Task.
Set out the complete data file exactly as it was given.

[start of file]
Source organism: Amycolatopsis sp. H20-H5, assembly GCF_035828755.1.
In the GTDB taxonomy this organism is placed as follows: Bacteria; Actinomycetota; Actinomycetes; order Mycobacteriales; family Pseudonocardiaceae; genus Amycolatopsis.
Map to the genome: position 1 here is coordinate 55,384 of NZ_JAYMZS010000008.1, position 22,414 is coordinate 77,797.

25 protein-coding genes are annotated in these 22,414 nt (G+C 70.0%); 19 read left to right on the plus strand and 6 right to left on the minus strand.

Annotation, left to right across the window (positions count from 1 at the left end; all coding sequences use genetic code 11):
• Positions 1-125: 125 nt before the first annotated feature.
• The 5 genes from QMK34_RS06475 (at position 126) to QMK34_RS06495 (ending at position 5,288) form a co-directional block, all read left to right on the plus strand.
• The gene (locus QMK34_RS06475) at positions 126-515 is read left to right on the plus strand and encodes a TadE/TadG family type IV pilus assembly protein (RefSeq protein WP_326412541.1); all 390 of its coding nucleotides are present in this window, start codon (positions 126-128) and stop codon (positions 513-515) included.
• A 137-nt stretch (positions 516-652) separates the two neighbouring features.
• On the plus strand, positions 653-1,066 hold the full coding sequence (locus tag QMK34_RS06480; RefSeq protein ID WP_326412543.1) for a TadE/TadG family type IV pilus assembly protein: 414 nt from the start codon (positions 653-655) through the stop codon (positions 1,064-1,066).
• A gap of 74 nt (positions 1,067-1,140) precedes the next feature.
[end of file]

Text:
Source organism: Amycolatopsis sp. H20-H5, assembly GCF_035828755.1.
In the GTDB taxonomy this organism is placed as follows: Bacteria; Actinomycetota; Actinomycetes; order Mycobacteriales; family Pseudonocardiaceae; genus Amycolatopsis.
Map to the genome: position 1 here is coordinate 55,384 of NZ_JAYMZS010000008.1, position 22,414 is coordinate 77,797.

25 protein-coding genes are annotated in these 22,414 nt (G+C 70.0%); 19 read left to right on the plus strand and 6 right to left on the minus strand.

Annotation, left to right across the window (positions count from 1 at the left end; all coding sequences use genetic code 11):
• Positions 1-125: 125 nt before the first annotated feature.
• The 5 genes from QMK34_RS06475 (at position 126) to QMK34_RS06495 (ending at position 5,288) form a co-directional block, all read left to right on the plus strand.
• The gene (locus QMK34_RS06475) at positions 126-515 is read left to right on the plus strand and encodes a TadE/TadG family type IV pilus assembly protein (RefSeq protein WP_326412541.1); all 390 of its coding nucleotides are present in this window, start codon (positions 126-128) and stop codon (positions 513-515) included.
• A 137-nt stretch (positions 516-652) separates the two neighbouring features.
• On the plus strand, positions 653-1,066 hold the full coding sequence (locus tag QMK34_RS06480; RefSeq protein ID WP_326412543.1) for a TadE/TadG family type IV pilus assembly protein: 414 nt from the start codon (positions 653-655) through the stop codon (positions 1,064-1,066).
• A gap of 74 nt (positions 1,067-1,140) precedes the next feature.